Megan Knapp

Fighting Obesity


ApoA-IV is a protein that will tell the brain to stop eating, then converts fat to energy.

Colt Austen / For The Post

Ohio University researchers at the Heritage College of Osteopathic Medicine, or HCOM, have discovered a new protein strand that will fight obesity and Type 2 diabetes.

Chunmin Lo, an assistant professor of biomedical sciences, is the principal researcher. Lo first discovered a new biological function of the protein in 2013 but did not begin her research at OU until 2015.

The research focuses on the effects of the protein that naturally occur in the body.


Nate Swanson | FOR THE POST

Dr. Chunmin Lo, who teaches biomedical sciences at Ohio University, began her research study in Cincinnati, OH a decade ago, which is hypothesized to fight obesity and Type 2 Diabetes. She stands in her research lab for a portrait on March 5, 2019.

“When a person eats a meal high in fat, the small intestine secretes a glycoprotein called Apolipoprotein A-IV, or ApoA-IV,” Lo said.

ApoA-IV is a type of satiation protein, which means the protein will send signals to the brain telling it to stop eating.

“Our hypothesis is that the protein can decrease food intake and increase energy expenditure,” Lo said.

The main focus of the research is to examine the way brown adipose tissue, or BAT, converts fatty acids into energy, specifically heat. The conversion of fatty acids to heat energy helps to fight obesity.

“In the first phase, we want to know is it possible that this protein could increase the energy expenditure and breakdown of lipids in brown adipose tissue and generate heat,” Lo said. “The second part is we want to know about the neural systems involved.”

ApoA-IV creates heat production in BAT, which may involve stimulations of neural circuits related to BAT. Neural circuits are a large group of neurons which interconnect to send large signals to the brain.

The research is to correlate ApoA-IV with food intake as well as stimulating BAT to produce heat.

“Overall, this research examining how a particular protein (ApoA-IV) may have such a large impact on metabolism is groundbreaking,” Leslie Consitt, an associate professor in biomedical sciences, said in an email.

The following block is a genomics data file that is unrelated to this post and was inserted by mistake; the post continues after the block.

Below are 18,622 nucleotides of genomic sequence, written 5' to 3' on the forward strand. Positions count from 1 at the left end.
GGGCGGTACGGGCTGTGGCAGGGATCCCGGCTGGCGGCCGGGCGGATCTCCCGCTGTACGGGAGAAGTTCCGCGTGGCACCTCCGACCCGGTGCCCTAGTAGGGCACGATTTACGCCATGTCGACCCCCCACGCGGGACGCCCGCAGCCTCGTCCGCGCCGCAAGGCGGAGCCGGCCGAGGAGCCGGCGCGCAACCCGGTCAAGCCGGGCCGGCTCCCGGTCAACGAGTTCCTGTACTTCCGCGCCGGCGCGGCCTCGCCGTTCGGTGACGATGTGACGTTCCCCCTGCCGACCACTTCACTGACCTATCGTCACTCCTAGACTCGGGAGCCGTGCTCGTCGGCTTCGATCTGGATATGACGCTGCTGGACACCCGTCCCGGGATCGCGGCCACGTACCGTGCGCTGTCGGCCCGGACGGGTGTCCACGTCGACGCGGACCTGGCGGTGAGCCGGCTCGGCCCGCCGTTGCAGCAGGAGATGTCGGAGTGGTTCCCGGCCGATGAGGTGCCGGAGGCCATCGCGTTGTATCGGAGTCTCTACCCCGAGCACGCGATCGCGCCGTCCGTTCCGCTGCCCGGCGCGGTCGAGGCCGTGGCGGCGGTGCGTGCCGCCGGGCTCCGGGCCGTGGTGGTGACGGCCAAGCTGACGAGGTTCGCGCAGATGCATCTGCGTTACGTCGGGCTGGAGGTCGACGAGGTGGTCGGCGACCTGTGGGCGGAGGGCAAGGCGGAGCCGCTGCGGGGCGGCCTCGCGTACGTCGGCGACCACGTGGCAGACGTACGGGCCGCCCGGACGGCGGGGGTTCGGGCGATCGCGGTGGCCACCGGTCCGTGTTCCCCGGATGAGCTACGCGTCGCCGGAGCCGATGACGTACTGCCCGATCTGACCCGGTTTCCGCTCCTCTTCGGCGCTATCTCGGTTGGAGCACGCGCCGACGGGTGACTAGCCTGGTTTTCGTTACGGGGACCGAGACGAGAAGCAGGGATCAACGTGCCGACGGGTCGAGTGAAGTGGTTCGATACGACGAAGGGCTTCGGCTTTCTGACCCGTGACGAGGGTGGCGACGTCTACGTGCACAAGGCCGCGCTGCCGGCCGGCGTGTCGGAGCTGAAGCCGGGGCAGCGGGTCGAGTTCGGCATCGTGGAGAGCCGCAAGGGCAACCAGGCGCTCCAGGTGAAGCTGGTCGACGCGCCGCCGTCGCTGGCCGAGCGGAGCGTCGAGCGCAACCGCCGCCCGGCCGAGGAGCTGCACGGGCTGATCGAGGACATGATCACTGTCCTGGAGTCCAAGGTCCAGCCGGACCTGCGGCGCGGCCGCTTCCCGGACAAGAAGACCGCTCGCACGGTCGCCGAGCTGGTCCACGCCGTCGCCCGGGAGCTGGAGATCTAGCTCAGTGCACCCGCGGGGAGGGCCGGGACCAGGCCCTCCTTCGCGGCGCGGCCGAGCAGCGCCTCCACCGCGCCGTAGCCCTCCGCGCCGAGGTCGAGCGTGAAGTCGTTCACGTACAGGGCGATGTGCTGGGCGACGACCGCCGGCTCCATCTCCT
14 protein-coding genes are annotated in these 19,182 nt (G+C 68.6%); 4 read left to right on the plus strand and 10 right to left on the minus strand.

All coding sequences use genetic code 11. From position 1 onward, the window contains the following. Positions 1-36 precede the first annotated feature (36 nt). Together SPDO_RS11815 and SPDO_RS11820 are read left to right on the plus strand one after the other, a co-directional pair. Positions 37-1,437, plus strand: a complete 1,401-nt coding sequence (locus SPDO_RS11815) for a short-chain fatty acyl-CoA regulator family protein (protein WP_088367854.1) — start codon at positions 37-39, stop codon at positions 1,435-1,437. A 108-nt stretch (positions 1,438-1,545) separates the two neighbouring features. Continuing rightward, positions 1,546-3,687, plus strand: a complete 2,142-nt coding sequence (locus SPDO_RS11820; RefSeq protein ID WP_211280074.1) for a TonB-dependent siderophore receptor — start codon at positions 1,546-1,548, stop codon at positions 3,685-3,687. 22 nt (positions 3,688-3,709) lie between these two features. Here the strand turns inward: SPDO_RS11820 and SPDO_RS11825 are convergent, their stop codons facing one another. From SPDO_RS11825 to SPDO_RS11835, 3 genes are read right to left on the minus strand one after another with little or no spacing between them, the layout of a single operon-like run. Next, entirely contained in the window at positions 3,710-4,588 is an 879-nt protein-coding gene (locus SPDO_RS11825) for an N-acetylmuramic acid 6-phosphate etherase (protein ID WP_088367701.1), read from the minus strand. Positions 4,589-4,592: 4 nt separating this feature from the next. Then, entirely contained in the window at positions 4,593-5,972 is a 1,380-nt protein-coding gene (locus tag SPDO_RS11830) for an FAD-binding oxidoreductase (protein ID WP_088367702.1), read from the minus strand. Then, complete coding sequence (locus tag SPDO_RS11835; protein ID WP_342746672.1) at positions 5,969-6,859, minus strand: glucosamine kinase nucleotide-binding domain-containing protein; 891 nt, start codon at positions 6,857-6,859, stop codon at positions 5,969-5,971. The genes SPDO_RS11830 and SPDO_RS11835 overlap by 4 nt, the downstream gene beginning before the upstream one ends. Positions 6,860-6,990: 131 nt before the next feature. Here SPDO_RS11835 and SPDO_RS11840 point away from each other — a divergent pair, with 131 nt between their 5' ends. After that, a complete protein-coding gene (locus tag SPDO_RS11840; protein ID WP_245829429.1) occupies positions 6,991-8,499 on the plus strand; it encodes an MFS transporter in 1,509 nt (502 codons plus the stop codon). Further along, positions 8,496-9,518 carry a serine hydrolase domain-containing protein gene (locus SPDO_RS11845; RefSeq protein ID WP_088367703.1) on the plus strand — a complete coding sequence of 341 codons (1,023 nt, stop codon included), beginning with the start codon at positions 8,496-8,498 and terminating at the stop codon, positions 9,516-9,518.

Consitt became a part of the research in 2015, assisting in measurements of mitochondrial respiration, or how energy is produced.

When it is discovered how BAT produces energy, researchers will be able to identify if ApoA-IV plays a role in fighting obesity.

In the United States, obesity, a condition associated with having an excess amount of body fat, is a growing problem. Health care professionals are even classifying it as an epidemic.

According to the Center for Disease Control and Prevention, or CDC, about 40 percent of people in the United States are considered to be obese.

The CDC also states obesity is a large constituting factor to other diseases. Heart disease, stroke, Type 2 diabetes and some cancers are all examples of obesity-related conditions.

While the CDC does not say obesity is the cause of death for any person, it does claim obesity to be the main contributor to heart disease. Every year, 598,000 people die from heart disease, making it the number one killer in the U.S, which is 1,000 more people per year than all cancers combined.

Obesity is also a main contributor to Type 2 diabetes, according to the Obesity Society Program. About 90 percent of people with Type 2 diabetes are obese.

“Obesity leads to Type 2 diabetes, and we want to fight both,” Lo said.

Type 2 diabetes is caused by a lack of insulin consumed by the pancreas. This is largely in obese adults, but can also be found in children, according to the CDC.

ApoA-IV can fight obesity, which means the number of death by heart disease can decrease, as well as the number of people with Type 2 diabetes.

Due to the mass importance of the project, Lo and her fellow researchers received a $465,000 grant from the National Institutes of Health to perform further research on ApoA-IV.

Lo and her colleagues are testing ApoA-IV in the bodies of small rodents, like mice and rats. The rodents have been given high-fat diets to force them to be obese.

The protein is injected in the rodents to see if Lo’s hypothesis is correct. The researchers are still examining the rodents and ApoA-IV’s fight against obesity.

“Ultimately, our primary goal is to prevent or treat diabetes,” Consitt said in an email. “If ApoA-IV plays a role, it could ultimately provide great advancements in diabetes care and treatment.”


Development by: Midge Mazur / For The Post

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